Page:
The Fluorescein labeled CiaX-SD peptide (sequence DSSQSDSDSDSNSSNTNSNSSITNG) was subject to equilibrium dialysis as follows: Samples containing varying concentrations of CaCl2 (16-128 μM) were dialysed against samples containing 10μM CiaX-SD peptide (Micro-equilibrium dialyser, Harvard Apparatus). Sample volume was 100 μl/chamber and all samples contained 50 mM Tris, pH 7.2; dialysis membranes with a molecular weight cutoff of 1,000 Daltons were used, and equilibrium was achieved after 1.5 hours. Samples were recovered and mixed with Calcium Green-2 (Invitrogen) to a final concentration of 2 μM in a total volume of 300 μl, followed by measurement of full fluorescence spectra using a Varian Eclipse Fluorescence Spectrophotometer with Microplate reader attachment. Excitation was at 505nm, spectra were recorded between 515 and 650 nm, and integrated between 520 and 600 nm. The amount of calcium bound to peptide was calculated by comparing the fluorescence of the samples to a standard calibration curve.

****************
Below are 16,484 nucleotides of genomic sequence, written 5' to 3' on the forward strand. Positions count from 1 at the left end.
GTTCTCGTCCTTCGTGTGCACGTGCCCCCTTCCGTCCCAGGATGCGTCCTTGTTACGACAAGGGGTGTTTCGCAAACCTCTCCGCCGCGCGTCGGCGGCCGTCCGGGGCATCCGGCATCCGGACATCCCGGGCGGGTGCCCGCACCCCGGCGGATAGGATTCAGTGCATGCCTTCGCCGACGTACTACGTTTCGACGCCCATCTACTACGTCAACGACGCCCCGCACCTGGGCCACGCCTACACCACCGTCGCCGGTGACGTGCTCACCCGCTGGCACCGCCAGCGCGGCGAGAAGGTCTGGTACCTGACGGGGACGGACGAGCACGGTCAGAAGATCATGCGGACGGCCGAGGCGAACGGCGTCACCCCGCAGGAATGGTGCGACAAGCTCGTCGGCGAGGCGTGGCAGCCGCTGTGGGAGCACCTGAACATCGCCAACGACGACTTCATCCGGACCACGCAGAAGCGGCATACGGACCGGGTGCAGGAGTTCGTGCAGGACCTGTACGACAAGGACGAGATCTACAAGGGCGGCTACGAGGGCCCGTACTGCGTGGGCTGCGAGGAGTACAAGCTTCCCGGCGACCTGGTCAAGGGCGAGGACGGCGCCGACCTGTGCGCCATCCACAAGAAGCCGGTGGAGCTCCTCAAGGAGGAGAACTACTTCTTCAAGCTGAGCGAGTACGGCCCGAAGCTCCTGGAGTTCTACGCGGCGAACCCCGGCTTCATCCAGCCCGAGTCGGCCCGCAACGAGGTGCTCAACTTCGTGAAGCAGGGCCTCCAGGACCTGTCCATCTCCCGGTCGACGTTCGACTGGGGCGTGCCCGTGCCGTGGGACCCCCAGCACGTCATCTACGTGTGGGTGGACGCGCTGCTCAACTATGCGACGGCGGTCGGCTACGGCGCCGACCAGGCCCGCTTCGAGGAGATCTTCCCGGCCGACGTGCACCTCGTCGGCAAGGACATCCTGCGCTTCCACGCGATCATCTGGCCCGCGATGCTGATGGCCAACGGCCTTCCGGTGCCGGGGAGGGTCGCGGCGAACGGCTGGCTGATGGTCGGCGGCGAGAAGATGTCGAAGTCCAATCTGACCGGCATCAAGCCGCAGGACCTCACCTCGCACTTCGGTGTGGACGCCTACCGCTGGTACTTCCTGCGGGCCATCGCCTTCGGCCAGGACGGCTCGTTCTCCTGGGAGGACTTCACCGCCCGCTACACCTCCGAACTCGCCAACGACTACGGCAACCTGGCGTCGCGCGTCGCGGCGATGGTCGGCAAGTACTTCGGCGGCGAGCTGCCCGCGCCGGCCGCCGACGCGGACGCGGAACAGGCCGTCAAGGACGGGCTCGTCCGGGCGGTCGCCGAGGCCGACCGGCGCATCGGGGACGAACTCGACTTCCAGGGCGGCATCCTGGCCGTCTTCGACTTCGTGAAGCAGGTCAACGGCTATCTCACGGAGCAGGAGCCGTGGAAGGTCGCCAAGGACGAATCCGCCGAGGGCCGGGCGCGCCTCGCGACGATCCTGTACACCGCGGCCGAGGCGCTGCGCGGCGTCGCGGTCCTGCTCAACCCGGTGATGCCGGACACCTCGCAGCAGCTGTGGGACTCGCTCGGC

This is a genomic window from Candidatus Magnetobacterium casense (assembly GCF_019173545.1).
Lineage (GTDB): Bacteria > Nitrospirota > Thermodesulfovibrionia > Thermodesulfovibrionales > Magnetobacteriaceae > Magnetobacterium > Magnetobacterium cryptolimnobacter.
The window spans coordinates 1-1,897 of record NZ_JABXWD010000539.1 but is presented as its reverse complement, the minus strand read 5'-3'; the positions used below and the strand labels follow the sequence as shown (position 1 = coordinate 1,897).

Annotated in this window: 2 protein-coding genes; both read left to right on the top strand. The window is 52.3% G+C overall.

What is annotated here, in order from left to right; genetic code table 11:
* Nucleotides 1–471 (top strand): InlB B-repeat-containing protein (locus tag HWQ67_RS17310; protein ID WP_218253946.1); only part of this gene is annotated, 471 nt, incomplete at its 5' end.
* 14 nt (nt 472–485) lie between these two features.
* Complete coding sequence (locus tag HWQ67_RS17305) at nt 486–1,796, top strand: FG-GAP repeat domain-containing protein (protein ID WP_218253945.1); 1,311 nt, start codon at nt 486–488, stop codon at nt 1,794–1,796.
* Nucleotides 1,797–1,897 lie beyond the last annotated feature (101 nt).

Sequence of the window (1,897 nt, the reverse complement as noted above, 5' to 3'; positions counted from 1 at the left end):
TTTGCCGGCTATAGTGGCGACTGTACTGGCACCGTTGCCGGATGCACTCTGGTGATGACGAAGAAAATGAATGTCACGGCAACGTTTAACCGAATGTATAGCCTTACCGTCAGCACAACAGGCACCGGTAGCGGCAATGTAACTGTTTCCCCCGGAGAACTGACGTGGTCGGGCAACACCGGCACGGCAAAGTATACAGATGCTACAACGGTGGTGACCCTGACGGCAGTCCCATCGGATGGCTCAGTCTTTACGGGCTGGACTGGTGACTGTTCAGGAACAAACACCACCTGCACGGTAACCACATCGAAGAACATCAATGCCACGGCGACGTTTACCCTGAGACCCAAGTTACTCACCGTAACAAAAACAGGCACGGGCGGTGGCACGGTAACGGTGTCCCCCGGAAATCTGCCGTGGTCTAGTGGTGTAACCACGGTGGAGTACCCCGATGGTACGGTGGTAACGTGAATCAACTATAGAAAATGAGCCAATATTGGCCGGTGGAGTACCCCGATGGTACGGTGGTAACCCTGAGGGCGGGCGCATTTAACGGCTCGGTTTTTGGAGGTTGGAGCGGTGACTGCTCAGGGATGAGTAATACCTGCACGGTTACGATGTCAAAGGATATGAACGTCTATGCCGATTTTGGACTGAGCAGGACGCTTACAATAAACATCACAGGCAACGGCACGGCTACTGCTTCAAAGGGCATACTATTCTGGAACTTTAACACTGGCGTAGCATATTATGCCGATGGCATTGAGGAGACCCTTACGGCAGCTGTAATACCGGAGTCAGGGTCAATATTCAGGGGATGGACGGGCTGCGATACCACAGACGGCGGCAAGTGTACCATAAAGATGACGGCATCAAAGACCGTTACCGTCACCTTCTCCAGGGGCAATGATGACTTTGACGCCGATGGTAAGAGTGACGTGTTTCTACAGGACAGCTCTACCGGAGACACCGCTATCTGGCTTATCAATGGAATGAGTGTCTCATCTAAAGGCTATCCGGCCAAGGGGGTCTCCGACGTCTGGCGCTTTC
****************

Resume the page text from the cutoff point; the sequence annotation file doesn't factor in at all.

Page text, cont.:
UA140 and the mutant derivatives were grown overnight in ASS medium at 37°C anaerobically. The culture was diluted 1:20 into fresh ASS and further incubated until the culture reached an OD 600 nm of 0.5. The culture was then diluted 1:1,000 into ASS supplemented with 1% sucrose, and 0.4 ml of the cell suspension was added to each well of an eight-well Lab-Tek II chamber slide system (Nalge Nunc International, Naperville, Ill.). The chamber was incubated at 37°C for 18 hours as a static culture to allow for biofilm formation. The supernatant was removed, and biofilm was gently washed with PBS, and a labeling solution containing PBS plus 0.2 mM Cyto 59 (Invitrogen) was added to the biofilm. The labeling proceeded for 1 h to allow the dye to stain cells' nucleic acid. Biofilms were then analyzed by confocal laser scanning microscopy.
We would like to thank Dr. Jian He for synthesizing the CiaXSD peptide. This work was supported in part by NIH grants R01-DE014757 to F. Q., a COBRE P20 grant to J. M., and a Delta Dental grant WDS78956 to W. S.